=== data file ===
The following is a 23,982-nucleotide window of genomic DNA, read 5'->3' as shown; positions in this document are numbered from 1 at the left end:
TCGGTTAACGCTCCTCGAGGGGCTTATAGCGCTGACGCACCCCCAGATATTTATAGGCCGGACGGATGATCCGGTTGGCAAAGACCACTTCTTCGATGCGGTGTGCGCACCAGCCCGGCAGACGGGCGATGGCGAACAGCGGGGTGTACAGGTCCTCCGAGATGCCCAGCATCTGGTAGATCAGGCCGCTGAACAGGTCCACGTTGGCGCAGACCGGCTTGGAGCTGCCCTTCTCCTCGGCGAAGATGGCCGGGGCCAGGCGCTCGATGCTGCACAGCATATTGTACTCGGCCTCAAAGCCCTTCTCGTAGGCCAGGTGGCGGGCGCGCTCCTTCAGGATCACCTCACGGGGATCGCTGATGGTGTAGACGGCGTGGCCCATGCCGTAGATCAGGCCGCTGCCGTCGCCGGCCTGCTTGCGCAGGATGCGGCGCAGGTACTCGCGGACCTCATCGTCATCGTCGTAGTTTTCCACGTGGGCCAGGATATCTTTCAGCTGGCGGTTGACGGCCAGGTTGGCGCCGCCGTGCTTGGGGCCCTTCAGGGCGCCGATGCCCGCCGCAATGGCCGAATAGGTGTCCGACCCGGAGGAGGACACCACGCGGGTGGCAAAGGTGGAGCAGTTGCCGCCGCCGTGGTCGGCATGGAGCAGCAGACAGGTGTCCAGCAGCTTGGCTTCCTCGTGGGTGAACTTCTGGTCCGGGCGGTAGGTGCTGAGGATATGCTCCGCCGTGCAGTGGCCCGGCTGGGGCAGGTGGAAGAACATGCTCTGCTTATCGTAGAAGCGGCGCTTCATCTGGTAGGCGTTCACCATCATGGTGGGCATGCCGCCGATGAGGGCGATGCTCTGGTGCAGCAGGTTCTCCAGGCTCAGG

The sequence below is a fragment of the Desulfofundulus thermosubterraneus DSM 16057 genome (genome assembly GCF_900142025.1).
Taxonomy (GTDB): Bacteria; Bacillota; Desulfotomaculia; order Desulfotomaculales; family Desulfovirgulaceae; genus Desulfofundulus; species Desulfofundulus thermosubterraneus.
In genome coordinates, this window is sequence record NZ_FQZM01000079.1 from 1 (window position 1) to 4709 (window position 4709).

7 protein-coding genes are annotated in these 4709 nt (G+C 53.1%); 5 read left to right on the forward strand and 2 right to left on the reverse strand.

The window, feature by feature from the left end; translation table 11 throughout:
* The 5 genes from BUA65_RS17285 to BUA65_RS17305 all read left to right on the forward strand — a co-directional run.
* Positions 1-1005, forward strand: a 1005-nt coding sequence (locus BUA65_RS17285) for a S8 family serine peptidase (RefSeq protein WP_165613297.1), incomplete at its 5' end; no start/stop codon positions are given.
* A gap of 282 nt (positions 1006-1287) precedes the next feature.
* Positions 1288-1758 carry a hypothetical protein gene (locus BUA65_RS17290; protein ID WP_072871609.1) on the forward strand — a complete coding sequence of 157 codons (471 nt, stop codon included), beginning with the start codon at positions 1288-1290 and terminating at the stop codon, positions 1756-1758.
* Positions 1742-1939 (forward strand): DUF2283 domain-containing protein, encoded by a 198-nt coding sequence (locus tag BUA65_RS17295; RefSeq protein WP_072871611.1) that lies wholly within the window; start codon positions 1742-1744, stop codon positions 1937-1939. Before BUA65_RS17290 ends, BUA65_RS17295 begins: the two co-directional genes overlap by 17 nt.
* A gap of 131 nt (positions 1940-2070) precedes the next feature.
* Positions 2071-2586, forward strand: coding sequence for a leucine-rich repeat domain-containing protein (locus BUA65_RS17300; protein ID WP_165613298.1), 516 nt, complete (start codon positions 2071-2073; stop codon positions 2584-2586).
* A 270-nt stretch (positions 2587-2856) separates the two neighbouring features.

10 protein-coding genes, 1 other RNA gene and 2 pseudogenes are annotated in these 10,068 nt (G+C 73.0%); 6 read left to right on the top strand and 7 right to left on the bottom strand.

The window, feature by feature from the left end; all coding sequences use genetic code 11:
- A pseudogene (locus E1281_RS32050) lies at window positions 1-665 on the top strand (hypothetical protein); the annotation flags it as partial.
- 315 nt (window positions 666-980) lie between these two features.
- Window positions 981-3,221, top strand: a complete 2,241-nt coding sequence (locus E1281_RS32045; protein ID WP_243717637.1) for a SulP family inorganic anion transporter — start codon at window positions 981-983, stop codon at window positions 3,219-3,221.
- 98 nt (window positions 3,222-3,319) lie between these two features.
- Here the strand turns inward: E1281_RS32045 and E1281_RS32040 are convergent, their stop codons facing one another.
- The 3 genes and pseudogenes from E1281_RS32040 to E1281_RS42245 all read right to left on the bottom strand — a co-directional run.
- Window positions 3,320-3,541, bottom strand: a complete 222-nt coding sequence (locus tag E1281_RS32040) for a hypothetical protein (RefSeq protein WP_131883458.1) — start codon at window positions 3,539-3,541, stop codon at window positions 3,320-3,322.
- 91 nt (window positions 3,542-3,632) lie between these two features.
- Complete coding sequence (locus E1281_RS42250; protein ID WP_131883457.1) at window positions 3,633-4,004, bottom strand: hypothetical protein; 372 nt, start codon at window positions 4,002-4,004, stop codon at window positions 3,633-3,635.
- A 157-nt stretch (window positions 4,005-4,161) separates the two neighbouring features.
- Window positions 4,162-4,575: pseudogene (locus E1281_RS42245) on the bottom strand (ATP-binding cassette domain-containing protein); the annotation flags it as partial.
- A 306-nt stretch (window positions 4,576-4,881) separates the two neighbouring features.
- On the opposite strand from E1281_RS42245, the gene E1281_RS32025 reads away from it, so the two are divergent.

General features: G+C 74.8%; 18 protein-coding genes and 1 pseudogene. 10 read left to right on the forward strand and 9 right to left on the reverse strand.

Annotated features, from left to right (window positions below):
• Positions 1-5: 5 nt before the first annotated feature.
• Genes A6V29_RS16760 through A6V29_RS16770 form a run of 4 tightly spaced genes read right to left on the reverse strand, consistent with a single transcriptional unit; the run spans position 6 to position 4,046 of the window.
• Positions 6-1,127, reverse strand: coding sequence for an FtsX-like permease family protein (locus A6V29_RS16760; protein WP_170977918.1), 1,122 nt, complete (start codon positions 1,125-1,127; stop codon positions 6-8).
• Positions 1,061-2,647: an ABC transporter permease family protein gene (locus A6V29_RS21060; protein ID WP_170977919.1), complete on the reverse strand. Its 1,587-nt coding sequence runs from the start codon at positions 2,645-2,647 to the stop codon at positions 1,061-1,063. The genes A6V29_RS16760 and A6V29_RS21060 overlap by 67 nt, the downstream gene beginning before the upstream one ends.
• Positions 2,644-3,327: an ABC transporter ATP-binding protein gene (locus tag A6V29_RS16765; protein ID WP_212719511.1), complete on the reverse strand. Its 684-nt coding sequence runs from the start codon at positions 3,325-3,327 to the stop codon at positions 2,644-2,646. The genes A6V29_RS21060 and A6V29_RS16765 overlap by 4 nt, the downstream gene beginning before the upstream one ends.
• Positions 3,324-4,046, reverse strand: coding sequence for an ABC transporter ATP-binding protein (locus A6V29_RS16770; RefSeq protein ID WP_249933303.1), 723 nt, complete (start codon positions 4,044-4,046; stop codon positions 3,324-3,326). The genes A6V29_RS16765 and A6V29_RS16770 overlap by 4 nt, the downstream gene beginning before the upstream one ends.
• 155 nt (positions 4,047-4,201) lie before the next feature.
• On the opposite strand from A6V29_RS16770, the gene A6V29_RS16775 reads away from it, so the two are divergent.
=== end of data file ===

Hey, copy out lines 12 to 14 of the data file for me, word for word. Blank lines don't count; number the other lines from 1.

* Positions 1742-1939 (forward strand): DUF2283 domain-containing protein, encoded by a 198-nt coding sequence (locus tag BUA65_RS17295; RefSeq protein WP_072871611.1) that lies wholly within the window; start codon positions 1742-1744, stop codon positions 1937-1939. Before BUA65_RS17290 ends, BUA65_RS17295 begins: the two co-directional genes overlap by 17 nt.
* A gap of 131 nt (positions 1940-2070) precedes the next feature.
* Positions 2071-2586, forward strand: coding sequence for a leucine-rich repeat domain-containing protein (locus BUA65_RS17300; protein ID WP_165613298.1), 516 nt, complete (start codon positions 2071-2073; stop codon positions 2584-2586).